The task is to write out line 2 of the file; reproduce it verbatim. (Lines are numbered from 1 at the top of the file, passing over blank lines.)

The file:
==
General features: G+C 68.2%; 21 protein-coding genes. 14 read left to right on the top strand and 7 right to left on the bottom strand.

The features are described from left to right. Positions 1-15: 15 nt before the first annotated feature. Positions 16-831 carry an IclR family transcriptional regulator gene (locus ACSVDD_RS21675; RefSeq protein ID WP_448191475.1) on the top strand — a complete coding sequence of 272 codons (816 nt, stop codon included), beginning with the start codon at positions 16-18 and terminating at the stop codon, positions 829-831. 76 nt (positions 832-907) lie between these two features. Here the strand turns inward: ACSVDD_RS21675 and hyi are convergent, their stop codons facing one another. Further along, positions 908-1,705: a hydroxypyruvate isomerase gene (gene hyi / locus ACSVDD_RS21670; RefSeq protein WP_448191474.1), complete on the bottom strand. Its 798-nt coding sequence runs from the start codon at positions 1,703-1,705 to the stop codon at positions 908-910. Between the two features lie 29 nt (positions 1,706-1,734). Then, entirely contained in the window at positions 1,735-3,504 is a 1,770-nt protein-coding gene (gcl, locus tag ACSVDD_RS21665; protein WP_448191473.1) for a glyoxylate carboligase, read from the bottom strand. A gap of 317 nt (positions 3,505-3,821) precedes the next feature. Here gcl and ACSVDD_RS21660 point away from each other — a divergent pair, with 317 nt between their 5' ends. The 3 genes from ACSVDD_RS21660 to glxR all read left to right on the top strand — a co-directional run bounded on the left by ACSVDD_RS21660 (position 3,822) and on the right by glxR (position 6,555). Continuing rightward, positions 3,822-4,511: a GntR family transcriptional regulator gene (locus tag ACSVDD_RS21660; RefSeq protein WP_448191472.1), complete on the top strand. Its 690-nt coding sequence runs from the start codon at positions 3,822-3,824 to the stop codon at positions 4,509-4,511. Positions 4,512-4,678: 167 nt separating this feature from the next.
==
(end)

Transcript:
The features are described from left to right. Positions 1-15: 15 nt before the first annotated feature. Positions 16-831 carry an IclR family transcriptional regulator gene (locus ACSVDD_RS21675; RefSeq protein ID WP_448191475.1) on the top strand — a complete coding sequence of 272 codons (816 nt, stop codon included), beginning with the start codon at positions 16-18 and terminating at the stop codon, positions 829-831. 76 nt (positions 832-907) lie between these two features. Here the strand turns inward: ACSVDD_RS21675 and hyi are convergent, their stop codons facing one another. Further along, positions 908-1,705: a hydroxypyruvate isomerase gene (gene hyi / locus ACSVDD_RS21670; RefSeq protein WP_448191474.1), complete on the bottom strand. Its 798-nt coding sequence runs from the start codon at positions 1,703-1,705 to the stop codon at positions 908-910. Between the two features lie 29 nt (positions 1,706-1,734). Then, entirely contained in the window at positions 1,735-3,504 is a 1,770-nt protein-coding gene (gcl, locus tag ACSVDD_RS21665; protein WP_448191473.1) for a glyoxylate carboligase, read from the bottom strand. A gap of 317 nt (positions 3,505-3,821) precedes the next feature. Here gcl and ACSVDD_RS21660 point away from each other — a divergent pair, with 317 nt between their 5' ends. The 3 genes from ACSVDD_RS21660 to glxR all read left to right on the top strand — a co-directional run bounded on the left by ACSVDD_RS21660 (position 3,822) and on the right by glxR (position 6,555). Continuing rightward, positions 3,822-4,511: a GntR family transcriptional regulator gene (locus tag ACSVDD_RS21660; RefSeq protein WP_448191472.1), complete on the top strand. Its 690-nt coding sequence runs from the start codon at positions 3,822-3,824 to the stop codon at positions 4,509-4,511. Positions 4,512-4,678: 167 nt separating this feature from the next.